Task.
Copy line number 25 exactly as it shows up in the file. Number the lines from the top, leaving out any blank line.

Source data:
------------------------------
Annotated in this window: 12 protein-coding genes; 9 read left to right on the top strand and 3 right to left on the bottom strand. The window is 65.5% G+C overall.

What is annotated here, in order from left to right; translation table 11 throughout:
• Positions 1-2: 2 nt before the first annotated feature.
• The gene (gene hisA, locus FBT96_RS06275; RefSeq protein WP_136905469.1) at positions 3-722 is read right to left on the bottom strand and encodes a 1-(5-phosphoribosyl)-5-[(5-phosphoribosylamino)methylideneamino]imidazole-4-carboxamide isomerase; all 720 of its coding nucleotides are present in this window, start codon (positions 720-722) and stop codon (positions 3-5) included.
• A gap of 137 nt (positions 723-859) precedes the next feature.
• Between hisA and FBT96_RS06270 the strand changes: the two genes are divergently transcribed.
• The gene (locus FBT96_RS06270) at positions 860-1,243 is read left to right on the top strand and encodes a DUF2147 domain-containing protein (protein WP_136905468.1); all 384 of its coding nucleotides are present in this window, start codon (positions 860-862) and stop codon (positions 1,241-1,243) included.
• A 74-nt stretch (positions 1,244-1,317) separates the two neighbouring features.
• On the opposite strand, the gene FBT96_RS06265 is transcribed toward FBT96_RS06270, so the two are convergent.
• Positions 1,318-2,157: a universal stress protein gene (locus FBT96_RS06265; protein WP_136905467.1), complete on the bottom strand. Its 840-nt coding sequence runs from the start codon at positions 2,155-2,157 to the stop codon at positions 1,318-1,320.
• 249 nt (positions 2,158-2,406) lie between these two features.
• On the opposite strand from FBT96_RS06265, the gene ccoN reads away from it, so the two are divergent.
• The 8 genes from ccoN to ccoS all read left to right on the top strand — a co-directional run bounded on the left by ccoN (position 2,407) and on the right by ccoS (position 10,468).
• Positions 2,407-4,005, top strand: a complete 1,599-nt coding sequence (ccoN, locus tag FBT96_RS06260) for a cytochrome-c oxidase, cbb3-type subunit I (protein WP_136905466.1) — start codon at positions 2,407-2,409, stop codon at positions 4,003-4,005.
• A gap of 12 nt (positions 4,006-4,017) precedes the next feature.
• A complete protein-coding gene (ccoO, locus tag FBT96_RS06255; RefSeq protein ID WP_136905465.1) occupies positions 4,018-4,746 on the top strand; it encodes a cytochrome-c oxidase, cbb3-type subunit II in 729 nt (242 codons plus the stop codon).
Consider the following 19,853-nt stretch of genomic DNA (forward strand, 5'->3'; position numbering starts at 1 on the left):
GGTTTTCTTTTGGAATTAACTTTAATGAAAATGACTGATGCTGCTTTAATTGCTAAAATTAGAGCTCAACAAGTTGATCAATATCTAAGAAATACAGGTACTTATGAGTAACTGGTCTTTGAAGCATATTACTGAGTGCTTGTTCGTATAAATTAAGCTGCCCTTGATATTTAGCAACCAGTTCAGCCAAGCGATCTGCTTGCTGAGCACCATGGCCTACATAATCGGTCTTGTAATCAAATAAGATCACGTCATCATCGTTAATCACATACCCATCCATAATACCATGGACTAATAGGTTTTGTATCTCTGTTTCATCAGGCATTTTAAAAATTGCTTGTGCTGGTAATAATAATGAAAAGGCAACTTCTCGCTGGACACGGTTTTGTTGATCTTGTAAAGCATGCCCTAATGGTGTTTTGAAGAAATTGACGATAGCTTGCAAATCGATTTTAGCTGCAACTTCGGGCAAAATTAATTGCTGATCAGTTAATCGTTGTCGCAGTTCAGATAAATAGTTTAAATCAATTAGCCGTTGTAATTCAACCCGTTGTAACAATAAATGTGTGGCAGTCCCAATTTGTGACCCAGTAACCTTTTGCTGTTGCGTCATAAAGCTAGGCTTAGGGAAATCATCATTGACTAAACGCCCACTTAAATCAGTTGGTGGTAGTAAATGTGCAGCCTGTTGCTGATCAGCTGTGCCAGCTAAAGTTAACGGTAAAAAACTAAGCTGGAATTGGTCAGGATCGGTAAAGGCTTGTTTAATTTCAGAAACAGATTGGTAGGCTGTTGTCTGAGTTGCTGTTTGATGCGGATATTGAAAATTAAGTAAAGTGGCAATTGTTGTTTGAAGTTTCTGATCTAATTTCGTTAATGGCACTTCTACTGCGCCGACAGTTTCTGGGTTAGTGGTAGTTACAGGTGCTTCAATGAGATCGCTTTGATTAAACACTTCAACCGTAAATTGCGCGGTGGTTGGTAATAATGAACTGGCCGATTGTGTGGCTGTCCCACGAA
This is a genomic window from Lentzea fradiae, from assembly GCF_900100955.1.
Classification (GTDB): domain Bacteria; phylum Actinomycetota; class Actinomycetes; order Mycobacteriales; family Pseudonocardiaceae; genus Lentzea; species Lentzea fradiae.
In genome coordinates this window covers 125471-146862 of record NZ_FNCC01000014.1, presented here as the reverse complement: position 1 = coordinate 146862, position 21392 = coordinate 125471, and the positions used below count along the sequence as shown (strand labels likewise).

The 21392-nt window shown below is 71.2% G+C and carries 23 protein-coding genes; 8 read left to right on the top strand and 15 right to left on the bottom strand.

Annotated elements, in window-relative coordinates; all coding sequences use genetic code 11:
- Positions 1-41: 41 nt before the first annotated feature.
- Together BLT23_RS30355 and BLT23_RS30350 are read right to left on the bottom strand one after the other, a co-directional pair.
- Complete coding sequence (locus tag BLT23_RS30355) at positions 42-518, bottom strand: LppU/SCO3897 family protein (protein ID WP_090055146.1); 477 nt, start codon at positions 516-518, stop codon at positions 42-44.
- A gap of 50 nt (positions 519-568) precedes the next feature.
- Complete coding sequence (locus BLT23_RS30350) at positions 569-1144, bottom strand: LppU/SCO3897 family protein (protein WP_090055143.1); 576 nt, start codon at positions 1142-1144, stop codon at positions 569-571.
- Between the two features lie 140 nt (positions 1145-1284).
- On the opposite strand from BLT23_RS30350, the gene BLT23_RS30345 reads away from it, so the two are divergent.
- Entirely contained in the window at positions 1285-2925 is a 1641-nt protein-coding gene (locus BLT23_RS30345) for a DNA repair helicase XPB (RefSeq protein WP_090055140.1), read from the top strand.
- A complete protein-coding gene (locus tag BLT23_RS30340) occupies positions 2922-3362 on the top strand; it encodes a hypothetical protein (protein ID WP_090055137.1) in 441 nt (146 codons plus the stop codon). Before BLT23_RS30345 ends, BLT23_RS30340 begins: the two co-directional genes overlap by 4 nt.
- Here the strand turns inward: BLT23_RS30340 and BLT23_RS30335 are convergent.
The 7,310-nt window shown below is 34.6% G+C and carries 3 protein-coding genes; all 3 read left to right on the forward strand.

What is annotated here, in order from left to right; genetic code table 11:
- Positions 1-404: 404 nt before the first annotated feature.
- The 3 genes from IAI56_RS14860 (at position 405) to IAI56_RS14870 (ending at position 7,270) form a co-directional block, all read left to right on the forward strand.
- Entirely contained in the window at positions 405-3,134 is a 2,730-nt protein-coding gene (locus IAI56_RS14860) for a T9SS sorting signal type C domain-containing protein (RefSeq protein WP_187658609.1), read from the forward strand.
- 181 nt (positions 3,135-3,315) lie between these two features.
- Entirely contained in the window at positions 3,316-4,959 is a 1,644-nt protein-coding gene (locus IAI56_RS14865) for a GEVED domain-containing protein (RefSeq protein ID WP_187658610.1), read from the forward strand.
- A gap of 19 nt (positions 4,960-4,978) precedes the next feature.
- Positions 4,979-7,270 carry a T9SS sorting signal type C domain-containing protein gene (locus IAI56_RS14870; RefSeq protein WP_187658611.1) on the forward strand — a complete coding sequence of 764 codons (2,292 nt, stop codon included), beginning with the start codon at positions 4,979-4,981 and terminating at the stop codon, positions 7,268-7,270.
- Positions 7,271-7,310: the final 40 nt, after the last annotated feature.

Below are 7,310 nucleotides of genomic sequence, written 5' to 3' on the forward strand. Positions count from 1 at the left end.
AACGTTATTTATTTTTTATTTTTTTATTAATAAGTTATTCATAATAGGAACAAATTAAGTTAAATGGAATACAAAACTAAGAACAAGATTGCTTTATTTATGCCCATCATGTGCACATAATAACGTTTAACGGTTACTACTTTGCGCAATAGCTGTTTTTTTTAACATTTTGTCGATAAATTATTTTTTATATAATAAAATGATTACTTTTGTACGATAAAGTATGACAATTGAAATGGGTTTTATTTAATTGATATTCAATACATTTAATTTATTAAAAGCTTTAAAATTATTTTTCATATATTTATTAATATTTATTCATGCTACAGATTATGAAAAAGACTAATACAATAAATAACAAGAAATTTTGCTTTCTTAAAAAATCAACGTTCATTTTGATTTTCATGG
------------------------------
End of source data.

- Together BLT23_RS30355 and BLT23_RS30350 are read right to left on the bottom strand one after the other, a co-directional pair.